In 2014 the business world was met with security breach after security breach. It left the affected companies in not only a crippling financial situation but also with tarnished reputations. Which, one could argue, is worth more than the bottom line. However, there’s a lot to be learned from 2014: consumers and businesses are no longer satisfied with the status quo concerning security best practices. So, in 2015, take the opportunity to learn from last year’s mistakes and build a business continuity plan.
1) Identify internal key personnel.
Never assume colleagues, in both upper and lower management, know whom to contact in case of an emergency. Create a committee of members from various aspects of the business, to ensure no process or level of infrastructure is overlooked. Collect updated contact information, both professional and personal, on a regular basis. Communicate and distribute the list of key personnel internally and to confidential external contacts, if applicable. Because when disaster strikes, and it will, it’ll be too late to outline or identify key personnel.
2) Create various disaster recovery plans.
While “design an evacuation plan for San Francisco” might be an odd interview question, Google had the right intentions. When it comes to developing a business continuity plan, there is no one-size-fits-all for every situation. A natural disaster recovery plan could and should have different points of contacts and business operations than a security or data breach. Document the necessary procedures and create action items for your list of key personnel – just so it’s clearly defined what the roles and responsibilities are.
3) Take inventory of critical resources.
It’s important to take inventory of vital business resources and documents. Are confidential documents or business critical data stored securely? Are backups available? How are they stored and what are the security measures? Do key personnel members have access to offsite company technology? Take the time to ask day-to-day tactical questions as well as higher-level business operation questions.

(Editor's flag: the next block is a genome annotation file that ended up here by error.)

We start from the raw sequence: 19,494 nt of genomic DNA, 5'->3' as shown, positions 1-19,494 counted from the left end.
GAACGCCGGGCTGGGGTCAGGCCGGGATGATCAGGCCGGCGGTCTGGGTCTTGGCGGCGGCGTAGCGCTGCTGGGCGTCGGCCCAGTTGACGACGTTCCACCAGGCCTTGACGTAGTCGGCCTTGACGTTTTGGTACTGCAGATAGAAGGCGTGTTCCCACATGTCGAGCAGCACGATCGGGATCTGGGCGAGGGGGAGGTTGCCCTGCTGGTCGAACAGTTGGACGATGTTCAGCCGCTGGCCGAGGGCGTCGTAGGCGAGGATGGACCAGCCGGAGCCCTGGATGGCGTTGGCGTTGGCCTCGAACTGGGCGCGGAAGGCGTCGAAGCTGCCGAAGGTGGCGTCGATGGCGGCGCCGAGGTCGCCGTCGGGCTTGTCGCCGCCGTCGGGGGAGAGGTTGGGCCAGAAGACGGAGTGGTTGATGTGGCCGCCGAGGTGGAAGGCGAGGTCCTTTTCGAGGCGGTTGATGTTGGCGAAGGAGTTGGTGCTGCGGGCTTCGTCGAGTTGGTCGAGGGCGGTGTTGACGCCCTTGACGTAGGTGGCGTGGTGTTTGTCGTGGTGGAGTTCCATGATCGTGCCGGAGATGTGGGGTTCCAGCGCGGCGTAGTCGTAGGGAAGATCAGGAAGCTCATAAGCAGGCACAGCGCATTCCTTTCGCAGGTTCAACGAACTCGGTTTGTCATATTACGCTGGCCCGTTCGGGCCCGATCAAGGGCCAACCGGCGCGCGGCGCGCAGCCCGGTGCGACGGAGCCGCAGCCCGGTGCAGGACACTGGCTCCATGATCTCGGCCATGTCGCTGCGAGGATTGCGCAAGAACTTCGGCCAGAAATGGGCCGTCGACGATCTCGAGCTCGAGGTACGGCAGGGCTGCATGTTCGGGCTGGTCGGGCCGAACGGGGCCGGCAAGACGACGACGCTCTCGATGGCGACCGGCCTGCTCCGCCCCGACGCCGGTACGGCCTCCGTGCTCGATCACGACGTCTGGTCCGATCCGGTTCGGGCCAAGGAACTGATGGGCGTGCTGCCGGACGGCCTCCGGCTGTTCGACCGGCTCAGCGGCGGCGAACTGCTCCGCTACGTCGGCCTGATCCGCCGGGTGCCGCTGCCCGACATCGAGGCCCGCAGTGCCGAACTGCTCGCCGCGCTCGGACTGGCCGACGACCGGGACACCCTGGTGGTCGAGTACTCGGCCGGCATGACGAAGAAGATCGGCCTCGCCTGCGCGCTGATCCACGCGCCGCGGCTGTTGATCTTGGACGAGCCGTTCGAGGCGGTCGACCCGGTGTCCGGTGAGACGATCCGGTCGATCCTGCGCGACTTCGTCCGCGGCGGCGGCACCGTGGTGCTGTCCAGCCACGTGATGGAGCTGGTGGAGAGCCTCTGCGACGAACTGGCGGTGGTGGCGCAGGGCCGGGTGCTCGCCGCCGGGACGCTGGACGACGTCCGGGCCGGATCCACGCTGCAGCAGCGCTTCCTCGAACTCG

4) Outline and distribute external contacts and resources.
In the event your physical location has been compromised, an offsite or telecommuting plan needs to be in place. Every day your company is offline means a loss in productivity and profits. Identify a secondary, offsite location for key personnel members to discuss and evaluate the situation, and communicate a temporary business operation plan to employees.
5) Test, revise, repeat.
Don’t assume a one-time run through of an evacuation or disaster recovery plan is suitable for members of your key personnel to feel comfortable executing their tasks. Schedule various planned and unplanned drill scenarios, to gauge how personnel respond under pressure. If certain procedures or members aren’t adequately performing, make any or all adjustments as needed.
Take a proactive step in 2015 and build a business continuity plan. No business is impervious to attack. Protect your data, profits and reputation by having clear, updated and rehearsed disaster recovery plans. Don’t be afraid to test and revise as needed. It’s better to have a solid, working business continuity plan than lose precious productivity days in the event of a disaster.
How often does your company schedule planned or unplanned drills?